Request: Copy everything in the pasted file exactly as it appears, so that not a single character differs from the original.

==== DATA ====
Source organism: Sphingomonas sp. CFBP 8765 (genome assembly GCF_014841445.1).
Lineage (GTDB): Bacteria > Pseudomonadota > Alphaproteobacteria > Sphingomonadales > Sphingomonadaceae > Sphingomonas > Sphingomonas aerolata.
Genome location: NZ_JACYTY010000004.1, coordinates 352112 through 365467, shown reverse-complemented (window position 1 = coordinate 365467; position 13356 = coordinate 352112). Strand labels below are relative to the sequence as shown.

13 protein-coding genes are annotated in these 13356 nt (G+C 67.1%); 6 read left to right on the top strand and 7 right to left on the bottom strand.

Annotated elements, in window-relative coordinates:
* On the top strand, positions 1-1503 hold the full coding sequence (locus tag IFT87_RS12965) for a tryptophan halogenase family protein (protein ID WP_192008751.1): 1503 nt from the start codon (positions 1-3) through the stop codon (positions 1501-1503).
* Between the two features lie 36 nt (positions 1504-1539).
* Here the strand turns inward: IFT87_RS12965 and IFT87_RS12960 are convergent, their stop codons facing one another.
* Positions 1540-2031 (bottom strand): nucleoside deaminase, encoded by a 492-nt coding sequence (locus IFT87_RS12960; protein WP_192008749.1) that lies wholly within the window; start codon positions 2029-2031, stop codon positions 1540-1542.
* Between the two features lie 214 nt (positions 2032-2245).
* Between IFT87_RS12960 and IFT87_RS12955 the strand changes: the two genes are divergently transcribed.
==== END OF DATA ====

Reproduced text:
Source organism: Sphingomonas sp. CFBP 8765 (genome assembly GCF_014841445.1).
Lineage (GTDB): Bacteria > Pseudomonadota > Alphaproteobacteria > Sphingomonadales > Sphingomonadaceae > Sphingomonas > Sphingomonas aerolata.
Genome location: NZ_JACYTY010000004.1, coordinates 352112 through 365467, shown reverse-complemented (window position 1 = coordinate 365467; position 13356 = coordinate 352112). Strand labels below are relative to the sequence as shown.

13 protein-coding genes are annotated in these 13356 nt (G+C 67.1%); 6 read left to right on the top strand and 7 right to left on the bottom strand.

Annotated elements, in window-relative coordinates:
* On the top strand, positions 1-1503 hold the full coding sequence (locus tag IFT87_RS12965) for a tryptophan halogenase family protein (protein ID WP_192008751.1): 1503 nt from the start codon (positions 1-3) through the stop codon (positions 1501-1503).
* Between the two features lie 36 nt (positions 1504-1539).
* Here the strand turns inward: IFT87_RS12965 and IFT87_RS12960 are convergent, their stop codons facing one another.
* Positions 1540-2031 (bottom strand): nucleoside deaminase, encoded by a 492-nt coding sequence (locus IFT87_RS12960; protein WP_192008749.1) that lies wholly within the window; start codon positions 2029-2031, stop codon positions 1540-1542.
* Between the two features lie 214 nt (positions 2032-2245).
* Between IFT87_RS12960 and IFT87_RS12955 the strand changes: the two genes are divergently transcribed.